murine typhus

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Related to murine typhus: scrub typhus, bubonic plague

mu·rine ty·phus

a milder form of epidemic typhus caused by Rickettsia typhi and transmitted to humans by rat or mouse fleas.

murine typhus

A mild, acute, endemic form of typhus caused by the microorganism Rickettsia typhi, transmitted from rats to humans by fleas and characterized by fever, headache, and muscular pain. Also called endemic typhus.

murine typhus

Etymology: L, mus, mouse; Gk, typhos, stupor
an acute arbovirus infection caused by Rickettsia typhi and transmitted by the bite of an infected flea. The disease is similar to epidemic typhus but less severe. It is characterized by headache, chills, fever, myalgia, and rash. After an 8- to 16-day incubation period, fever develops and lasts about 12 days. A dull-red maculopapular rash, mainly on the trunk, appears about the fifth day and lasts for 4 to 8 days. Recovery is usually rapid and complete, but death has occurred in elderly or debilitated people. Weil-Felix and complement fixation tests aid in the diagnosis. Chloramphenicol or tetracycline is usually prescribed in treatment. Prevention involves the elimination of the rodents that are the natural host of the organism and the use of appropriate insecticides to control fleas. Also called endemic typhus, flea-borne typhus, New World typhus, rat typhus, urban typhus. Compare epidemic typhus, Rocky Mountain spotted fever. See also Brill-Zinsser disease.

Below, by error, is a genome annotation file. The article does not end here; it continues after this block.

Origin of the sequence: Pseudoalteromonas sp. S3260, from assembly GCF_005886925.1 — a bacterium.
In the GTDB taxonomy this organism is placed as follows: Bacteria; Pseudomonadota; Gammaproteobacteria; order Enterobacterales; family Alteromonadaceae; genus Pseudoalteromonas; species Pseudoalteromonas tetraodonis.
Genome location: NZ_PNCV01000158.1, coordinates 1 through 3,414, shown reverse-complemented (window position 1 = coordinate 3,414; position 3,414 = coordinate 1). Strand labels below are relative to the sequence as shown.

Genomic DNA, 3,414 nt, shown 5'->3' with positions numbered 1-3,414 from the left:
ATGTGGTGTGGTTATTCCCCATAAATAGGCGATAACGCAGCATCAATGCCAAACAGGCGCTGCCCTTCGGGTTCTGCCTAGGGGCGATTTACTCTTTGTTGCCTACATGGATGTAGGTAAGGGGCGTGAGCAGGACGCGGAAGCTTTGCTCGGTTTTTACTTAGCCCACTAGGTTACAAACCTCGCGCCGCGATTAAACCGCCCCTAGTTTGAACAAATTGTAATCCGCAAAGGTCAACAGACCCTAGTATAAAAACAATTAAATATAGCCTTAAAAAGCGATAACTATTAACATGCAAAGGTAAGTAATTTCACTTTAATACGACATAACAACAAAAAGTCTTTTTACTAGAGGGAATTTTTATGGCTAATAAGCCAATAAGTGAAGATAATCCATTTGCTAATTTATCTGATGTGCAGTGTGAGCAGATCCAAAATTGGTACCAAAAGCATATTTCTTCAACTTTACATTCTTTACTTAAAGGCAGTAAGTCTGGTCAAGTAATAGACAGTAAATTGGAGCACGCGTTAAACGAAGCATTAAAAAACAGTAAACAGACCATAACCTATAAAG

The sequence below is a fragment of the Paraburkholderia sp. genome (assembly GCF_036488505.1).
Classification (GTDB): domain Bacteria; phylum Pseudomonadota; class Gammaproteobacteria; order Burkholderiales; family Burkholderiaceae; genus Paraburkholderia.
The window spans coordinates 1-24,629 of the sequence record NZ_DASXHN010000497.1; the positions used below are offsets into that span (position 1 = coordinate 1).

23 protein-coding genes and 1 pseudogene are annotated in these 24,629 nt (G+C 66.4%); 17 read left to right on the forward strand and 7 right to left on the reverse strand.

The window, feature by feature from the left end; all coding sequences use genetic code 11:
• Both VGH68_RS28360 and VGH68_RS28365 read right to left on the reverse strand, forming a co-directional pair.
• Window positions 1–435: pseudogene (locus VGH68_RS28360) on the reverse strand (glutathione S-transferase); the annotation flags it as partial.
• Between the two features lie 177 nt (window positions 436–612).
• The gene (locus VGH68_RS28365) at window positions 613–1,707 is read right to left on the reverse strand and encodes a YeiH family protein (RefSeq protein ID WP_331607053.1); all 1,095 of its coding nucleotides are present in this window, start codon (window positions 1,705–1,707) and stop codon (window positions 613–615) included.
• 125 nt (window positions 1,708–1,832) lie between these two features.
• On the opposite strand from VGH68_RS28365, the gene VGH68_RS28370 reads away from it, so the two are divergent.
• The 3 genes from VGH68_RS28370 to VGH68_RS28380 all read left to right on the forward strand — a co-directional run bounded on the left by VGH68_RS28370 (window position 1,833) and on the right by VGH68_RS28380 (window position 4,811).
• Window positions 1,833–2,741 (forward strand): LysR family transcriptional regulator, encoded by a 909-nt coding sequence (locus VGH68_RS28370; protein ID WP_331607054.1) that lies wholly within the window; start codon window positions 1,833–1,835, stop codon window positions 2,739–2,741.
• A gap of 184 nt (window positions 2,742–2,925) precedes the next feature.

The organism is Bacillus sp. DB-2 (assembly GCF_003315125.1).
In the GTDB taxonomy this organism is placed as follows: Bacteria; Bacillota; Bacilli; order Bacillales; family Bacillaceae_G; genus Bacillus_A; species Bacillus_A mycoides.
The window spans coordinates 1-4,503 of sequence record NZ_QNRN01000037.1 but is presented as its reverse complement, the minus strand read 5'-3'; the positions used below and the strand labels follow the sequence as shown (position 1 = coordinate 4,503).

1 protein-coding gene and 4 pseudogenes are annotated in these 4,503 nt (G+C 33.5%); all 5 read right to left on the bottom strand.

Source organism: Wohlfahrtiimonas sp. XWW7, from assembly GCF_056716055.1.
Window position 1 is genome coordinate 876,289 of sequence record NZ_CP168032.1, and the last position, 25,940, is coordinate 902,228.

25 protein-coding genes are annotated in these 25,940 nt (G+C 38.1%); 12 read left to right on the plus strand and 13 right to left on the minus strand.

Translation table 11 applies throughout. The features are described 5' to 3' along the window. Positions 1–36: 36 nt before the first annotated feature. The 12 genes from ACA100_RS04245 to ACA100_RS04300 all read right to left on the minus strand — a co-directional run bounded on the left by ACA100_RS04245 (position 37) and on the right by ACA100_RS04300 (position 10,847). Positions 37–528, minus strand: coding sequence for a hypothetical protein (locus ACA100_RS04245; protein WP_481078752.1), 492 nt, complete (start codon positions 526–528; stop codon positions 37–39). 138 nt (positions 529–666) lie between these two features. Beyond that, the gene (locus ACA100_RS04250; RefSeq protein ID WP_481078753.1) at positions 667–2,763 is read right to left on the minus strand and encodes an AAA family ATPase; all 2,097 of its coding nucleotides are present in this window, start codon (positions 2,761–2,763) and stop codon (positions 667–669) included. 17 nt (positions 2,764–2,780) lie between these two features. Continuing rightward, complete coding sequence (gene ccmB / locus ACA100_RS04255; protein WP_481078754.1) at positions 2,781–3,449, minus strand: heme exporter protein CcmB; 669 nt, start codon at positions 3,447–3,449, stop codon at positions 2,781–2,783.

murine typhus

An acute rickettsial infection characterised by fever, headache and rash, similar to (but milder than) epidemic typhus, caused by Rickettsia typhi.  MT occurs sporadically worldwide; it is more prevalent in congested rat-infested urban areas. In the US, it occurs in California, Texas and Hawaii.

Clinical findings
Rash, headache, fever, chills, myalgia, nausea, vomiting, cough; nearly half of patients develop neurological signs (e.g.,  confusion, stupor, seizures, incoordination).

Measles, rubella, Rocky Mountain spotted fever.

R typhi is transmitted to humans by rat fleas (Xenopsylla cheopis), Reservoir Rats, mice and other rodents.

Tetracycline, chloramphenical.

mu·rine ty·phus

(myūr-ēn' tī'fŭs)
A milder form of epidemic typhus caused by Rickettsia typhi and transmitted to humans by fleas from rats or mice.
Synonym(s): endemic typhus.

murine typhus

An acute but comparatively mild disease featuring fever, headache, muscle aches and a slightly raised MACULAR skin rash. It is caused by Rickettsia mooseri , harboured by rats, and transmitted to humans by the flea Xenopsylla cheopis .


pertaining to or affecting mice or rats. Strictly speaking refers to members of the subfamily Murinae, the Old World rats and mice. See also mouse.

chronic murine pneumonia
see murine respiratory mycoplasmosis (above).
chronic murine respiratory disease
see murine respiratory mycoplasmosis.
murine epizootic diarrhea